Bruce Wilson notes that in many remote/very remote communities almost all children arrive a school with almost no English. He then immediately narrows his focus to the question – how to get these children up to speed in English reading and writing? And the answer for him is simple – Do what we do for Australian children but do it earlier.

The key elements of Wilson’s recommendation are as follows

1)    Children in pre‐ school should be explicitly taught appropriate phonemic awareness skills and English sight words

2)    Schools in the early years should implement the standard Australian curriculum in English and mathematics, in English only, until satisfactory levels of English are achieved

This is problematic on so many levels.

So what did Bruce Wilson miss here?

Almost 100 per cent of children who grow up in discrete Indigenous communities in remote NT speak another language, or more frequently languages. This doesn’t just mean that these children speak another language; it means that they don’t speak English and they don’t hear it spoken in the home, in the playground, in the community, at social functions, on the radio, in shops and in church.

They live in a non-English speaking world, until they arrive at school. At school one of the goals should be to support all children to be competent users of the English language.  But they don’t just need to learn to read and write, they need first to learn to speak and understand. They will come across English words that have no parallel meaning in their language, home language words and concepts that are not able to be readily translated into English words, phonemes in their language that are not used in the English language and many English phonemes do not exist in their languages.

When the children go to pre-school, the teachers have to work out how to support early play based learning for a whole class of children who do not understand English but who do understand speak and play in a living Indigenous language or languages.

What would your priorities be?  You may say start to introduce them to the world of English, but how?

Well how do others learn a whole new unfamiliar language?

If you enrolled in a Japanese language class, would you expect to find the following?

  • not one word spoken in English to tell you what was happening, or where the toilets are,
  • the lesson is filled with lists of Japanese phonemes to learn – sounds that you have trouble getting your tongue around, sounds in Japanese script that you have trouble trying to replicate, and sounds disconnected from any meaning
  • you are given lists of words to memorize as sight words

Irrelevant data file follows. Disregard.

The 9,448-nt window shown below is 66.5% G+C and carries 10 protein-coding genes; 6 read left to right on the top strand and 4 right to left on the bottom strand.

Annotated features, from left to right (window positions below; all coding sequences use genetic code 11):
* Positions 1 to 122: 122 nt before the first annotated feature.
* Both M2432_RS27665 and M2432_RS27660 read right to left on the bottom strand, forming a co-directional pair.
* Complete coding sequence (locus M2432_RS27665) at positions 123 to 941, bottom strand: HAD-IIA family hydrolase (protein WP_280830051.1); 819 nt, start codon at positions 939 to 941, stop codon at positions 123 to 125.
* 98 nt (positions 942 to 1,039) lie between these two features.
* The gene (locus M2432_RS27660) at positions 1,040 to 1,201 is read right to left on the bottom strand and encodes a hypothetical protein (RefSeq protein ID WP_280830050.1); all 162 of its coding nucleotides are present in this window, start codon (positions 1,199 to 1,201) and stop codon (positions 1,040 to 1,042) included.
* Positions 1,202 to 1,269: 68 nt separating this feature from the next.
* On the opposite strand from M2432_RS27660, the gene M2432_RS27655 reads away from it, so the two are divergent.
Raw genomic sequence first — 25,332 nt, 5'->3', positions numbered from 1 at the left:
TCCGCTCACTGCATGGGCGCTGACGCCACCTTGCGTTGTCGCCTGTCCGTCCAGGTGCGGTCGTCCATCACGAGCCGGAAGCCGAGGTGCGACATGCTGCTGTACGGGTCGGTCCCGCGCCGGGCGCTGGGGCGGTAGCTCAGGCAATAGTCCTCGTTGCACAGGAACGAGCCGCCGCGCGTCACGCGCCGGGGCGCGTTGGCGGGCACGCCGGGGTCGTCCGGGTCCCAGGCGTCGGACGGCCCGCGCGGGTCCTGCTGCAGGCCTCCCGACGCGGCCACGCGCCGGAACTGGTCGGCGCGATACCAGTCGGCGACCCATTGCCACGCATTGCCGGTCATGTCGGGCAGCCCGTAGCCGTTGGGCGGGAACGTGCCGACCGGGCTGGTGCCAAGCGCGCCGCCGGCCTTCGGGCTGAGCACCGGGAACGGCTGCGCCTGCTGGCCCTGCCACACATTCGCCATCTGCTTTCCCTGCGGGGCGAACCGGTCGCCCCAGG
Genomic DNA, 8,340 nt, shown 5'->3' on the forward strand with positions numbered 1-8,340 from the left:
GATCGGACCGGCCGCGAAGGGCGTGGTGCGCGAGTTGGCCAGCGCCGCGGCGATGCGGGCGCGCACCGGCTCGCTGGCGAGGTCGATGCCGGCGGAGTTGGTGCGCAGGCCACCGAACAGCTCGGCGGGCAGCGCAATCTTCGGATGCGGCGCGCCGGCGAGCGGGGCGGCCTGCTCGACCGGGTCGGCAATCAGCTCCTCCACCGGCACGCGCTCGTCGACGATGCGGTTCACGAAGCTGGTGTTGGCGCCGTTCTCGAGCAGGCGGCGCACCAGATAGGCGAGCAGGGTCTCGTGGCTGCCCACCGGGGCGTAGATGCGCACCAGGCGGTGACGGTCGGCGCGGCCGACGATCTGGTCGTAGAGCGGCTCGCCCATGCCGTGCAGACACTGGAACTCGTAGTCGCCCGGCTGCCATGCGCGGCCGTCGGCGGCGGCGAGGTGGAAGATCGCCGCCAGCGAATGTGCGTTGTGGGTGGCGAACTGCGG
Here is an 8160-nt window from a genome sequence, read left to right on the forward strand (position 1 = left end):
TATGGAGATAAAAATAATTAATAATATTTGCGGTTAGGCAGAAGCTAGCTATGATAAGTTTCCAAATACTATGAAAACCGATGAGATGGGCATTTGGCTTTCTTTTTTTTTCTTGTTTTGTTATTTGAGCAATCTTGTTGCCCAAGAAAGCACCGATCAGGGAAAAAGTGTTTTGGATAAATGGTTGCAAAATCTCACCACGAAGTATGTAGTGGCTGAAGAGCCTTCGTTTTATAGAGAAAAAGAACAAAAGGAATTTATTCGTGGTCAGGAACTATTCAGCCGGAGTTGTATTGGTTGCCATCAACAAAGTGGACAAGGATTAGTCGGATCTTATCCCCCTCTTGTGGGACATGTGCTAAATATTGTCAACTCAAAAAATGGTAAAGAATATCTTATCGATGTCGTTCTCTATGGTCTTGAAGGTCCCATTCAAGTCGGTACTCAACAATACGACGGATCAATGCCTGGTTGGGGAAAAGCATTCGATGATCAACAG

Or would you expect to find yourself in a fun oral conversation class in the early days, where you are immersed in the sounds of Japanese but given a huge amount of scaffolding support to master a simple conversation?

Australia has a relatively positive record of educating children who are new arrivals from a language background other than English.  How did we earn this reputation?  Do we explicitly teach these children sets of phonemes and request that they learn them off by heart?  Do we teach them sight words so they can respond to picture-less flash cards?  Of course we don’t.  We provide them with a rich and supporting intensive English oral immersion experience and gradually introduce text that builds on their growing English language oral competence.  We fund this rich immersive experience for a full 12 months before we expect them to operate in a standard classroom.

Now I don’t know about Bruce Wilson, but I learnt English in my home, immersed in a loving and oral language rich environment.  Many of my peers came to Australia from war torn countries and learnt English in a much more challenging environment.  There were no Intensive English Centres back then. But they did mix with English speaking children in school classrooms, in playgrounds, in church and shopping centres.  They did hear it in the street, on the buses, on the radio and later TV and in the playground and classroom. They did not have to sit NAPLAN tests and feel the brunt of NAPLAN failure and their teachers expected them to learn English in this accidental way – and so they did.

But children in remote communities only ever hear English language spoken in their formal classroom.  They don’t hear it anywhere else, not even in the playground.  So if these children learn English ‘just like everyone else learns English’ we need to replicate these oral rich environments, while continuing to support their learning.

In the NT, this unique language challenge was handled in many communities through the two-way education approach known as bilingual education.  It was endorsed as official policy because there was a growing body of international research supporting it and because, when well funded and supported, it enabled children to have an English language oral immersion experience while still being able to learn about number, text, letters, the culture of classroom learning, the art of reading, nature, art and music and so on utilizing their already developed language skills of their own language.

For example, in Yirrkala in Arnhem Land, children in the early years learn in their own language, Yolnu Matha, using texts that had been developed by trained linguists who worked at the school specifically for this purpose. English exposure is largely oral at this stage. This has been the consistent approach at this school for over 40 years but the implementation details have changed over time as funding for the program has whittled away, leaving a bare bones approach.

A potted history is required here. The bilingual education program was once well-funded and well-supported, with trained linguists funded by the program to work with the schools to develop new community specific resources. Teachers were trained in how to work in two-way classrooms including how best to work as a team with their Indigenous Education Workers.